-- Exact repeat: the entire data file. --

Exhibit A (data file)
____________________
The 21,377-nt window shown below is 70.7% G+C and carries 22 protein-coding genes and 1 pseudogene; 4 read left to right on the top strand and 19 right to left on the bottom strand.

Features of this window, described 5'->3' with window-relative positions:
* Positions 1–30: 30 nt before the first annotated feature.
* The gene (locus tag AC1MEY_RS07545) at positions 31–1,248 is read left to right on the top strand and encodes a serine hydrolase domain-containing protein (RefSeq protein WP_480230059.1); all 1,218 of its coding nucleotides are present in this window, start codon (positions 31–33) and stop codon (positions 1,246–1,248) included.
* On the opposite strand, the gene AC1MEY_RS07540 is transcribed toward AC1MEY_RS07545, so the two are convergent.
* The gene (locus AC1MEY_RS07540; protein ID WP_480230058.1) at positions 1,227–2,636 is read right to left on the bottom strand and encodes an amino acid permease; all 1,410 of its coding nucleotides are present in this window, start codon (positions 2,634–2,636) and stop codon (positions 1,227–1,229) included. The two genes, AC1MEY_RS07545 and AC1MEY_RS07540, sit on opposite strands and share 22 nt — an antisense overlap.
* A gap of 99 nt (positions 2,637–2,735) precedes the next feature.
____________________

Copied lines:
The 21,377-nt window shown below is 70.7% G+C and carries 22 protein-coding genes and 1 pseudogene; 4 read left to right on the top strand and 19 right to left on the bottom strand.

Features of this window, described 5'->3' with window-relative positions:
* Positions 1–30: 30 nt before the first annotated feature.
* The gene (locus tag AC1MEY_RS07545) at positions 31–1,248 is read left to right on the top strand and encodes a serine hydrolase domain-containing protein (RefSeq protein WP_480230059.1); all 1,218 of its coding nucleotides are present in this window, start codon (positions 31–33) and stop codon (positions 1,246–1,248) included.
* On the opposite strand, the gene AC1MEY_RS07540 is transcribed toward AC1MEY_RS07545, so the two are convergent.
* The gene (locus AC1MEY_RS07540; protein ID WP_480230058.1) at positions 1,227–2,636 is read right to left on the bottom strand and encodes an amino acid permease; all 1,410 of its coding nucleotides are present in this window, start codon (positions 2,634–2,636) and stop codon (positions 1,227–1,229) included. The two genes, AC1MEY_RS07545 and AC1MEY_RS07540, sit on opposite strands and share 22 nt — an antisense overlap.
* A gap of 99 nt (positions 2,637–2,735) precedes the next feature.